Rangers administration: Key witness says Rangers can still win £50m tax case

Rangers could still win their tax case, according to a key witness. Picture: Getty
Rangers could still win their tax case, according to a key witness. Picture: Getty
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A KEY witness at Rangers’ tax tribunal over the use of Employee Benefit Trusts (EBTs) has told Scotland on Sunday he believes the club can still win the case that could otherwise land them a bill for more than £50 million from Her Majesty’s Revenue and Customs.

The source, who asked not to be named with a judgment still possibly two weeks away, called into question owner Craig Whyte’s implication of the so-called “big tax case” in the Ibrox club’s plunge into administration last week. HMRC insisted that the reason was a further £9m in unpaid tax accrued since Whyte took over the club last May.

“Until a fortnight ago, it was widely reported that Rangers’ chances of winning the tribunal were 50-50, now it is said they will lose,” the source said. “Yet nothing can have changed in that intervening period, with the tribunal ending last month [18 January]. It has been said Whyte must have got wind of the outcome ahead of the club being placed in administration, but he can’t have done so. The opinion of the judges must remain strictly confidential until they make public their decision. If Rangers won the EBT case, their future should have been secure. Now it won’t be and, in that scenario, serious questions must be asked of Whyte.”

The source says there are “myths” about how EBTs were administered when Sir David Murray owned Rangers, and that HMRC made “no headway” in convincing the three judges who will decide if these were operated in a manner that changed them from a legal tax avoidance loophole to a tax evasion scheme.

EBTs are believed to have been run by around 5,000 businesses in the UK, including football clubs south of the Border. They became illegal in December 2010 but, until then, firms had been able to exploit the tax laws to provide sums to employees without PAYE or National Insurance as long as these were in the form of discretionary, repayable loans. At the tax tribunal, HMRC argued Rangers’ use of them for nine years was, in fact, a way to help mostly foreign players evade tax on salaries and bonuses. The source, who is not connected to Rangers but had clients who benefited from EBTs, claims that this entirely misrepresents the scheme in operation at Ibrox. “It was totally and absolutely correctly administered, and the club met all their legal responsibilities and complied with all tax laws,” said the source. “They took advice from top-notch lawyers and a whole battalion of the best accountants on a global level.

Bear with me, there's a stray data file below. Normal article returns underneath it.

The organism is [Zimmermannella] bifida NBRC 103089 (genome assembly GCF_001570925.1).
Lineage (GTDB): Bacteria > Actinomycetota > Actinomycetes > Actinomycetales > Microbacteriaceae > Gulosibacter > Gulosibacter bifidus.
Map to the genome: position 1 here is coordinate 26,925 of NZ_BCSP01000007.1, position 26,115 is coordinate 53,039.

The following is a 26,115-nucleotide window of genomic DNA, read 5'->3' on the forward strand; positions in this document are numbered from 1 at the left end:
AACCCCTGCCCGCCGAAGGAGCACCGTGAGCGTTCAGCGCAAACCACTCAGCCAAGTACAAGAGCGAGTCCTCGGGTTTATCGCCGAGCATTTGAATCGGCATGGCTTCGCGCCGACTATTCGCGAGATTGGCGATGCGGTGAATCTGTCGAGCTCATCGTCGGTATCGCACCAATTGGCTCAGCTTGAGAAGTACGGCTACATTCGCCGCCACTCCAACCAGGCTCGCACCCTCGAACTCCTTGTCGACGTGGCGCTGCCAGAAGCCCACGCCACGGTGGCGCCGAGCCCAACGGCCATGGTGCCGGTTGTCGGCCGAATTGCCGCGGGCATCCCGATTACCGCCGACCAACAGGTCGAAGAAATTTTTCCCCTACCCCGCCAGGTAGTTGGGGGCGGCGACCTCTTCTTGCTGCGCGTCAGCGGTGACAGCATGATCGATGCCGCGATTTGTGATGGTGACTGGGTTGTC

“I have read a lot that isn’t true about how Rangers were supposed to have misused them. They weren’t written into the players’ contracts of employment. They were totally separate. Money in any EBTs was not a salary sacrifice. The EBTs were independently administered offshore in Guernsey. I have heard it said that players had letters stating they did not have to pay these loans back. The tax commission hammered away at that but made no headway because these letters categorically do not exist.”

The Rangers Tax Case blog, which has covered the situation exhaustively for almost two years, claimed the “smoking gun” for HMRC was a number of letters indemnifying players from any future tax liabilities on money placed in their EBTs.

The source insisted: “There is nothing unusual in that as it is always employees who set the schedule basis for tax and there was no great gain for the players.”

But the source also admitted: “The very slight weakness is that the administrators in Guernsey weren’t always as diligent in their book-keeping as they should have been. Players buggered off back to Argentina, Italy and Australia and they didn’t keep track of these movements, as was incumbent on them. This was tightened up, though, over time.”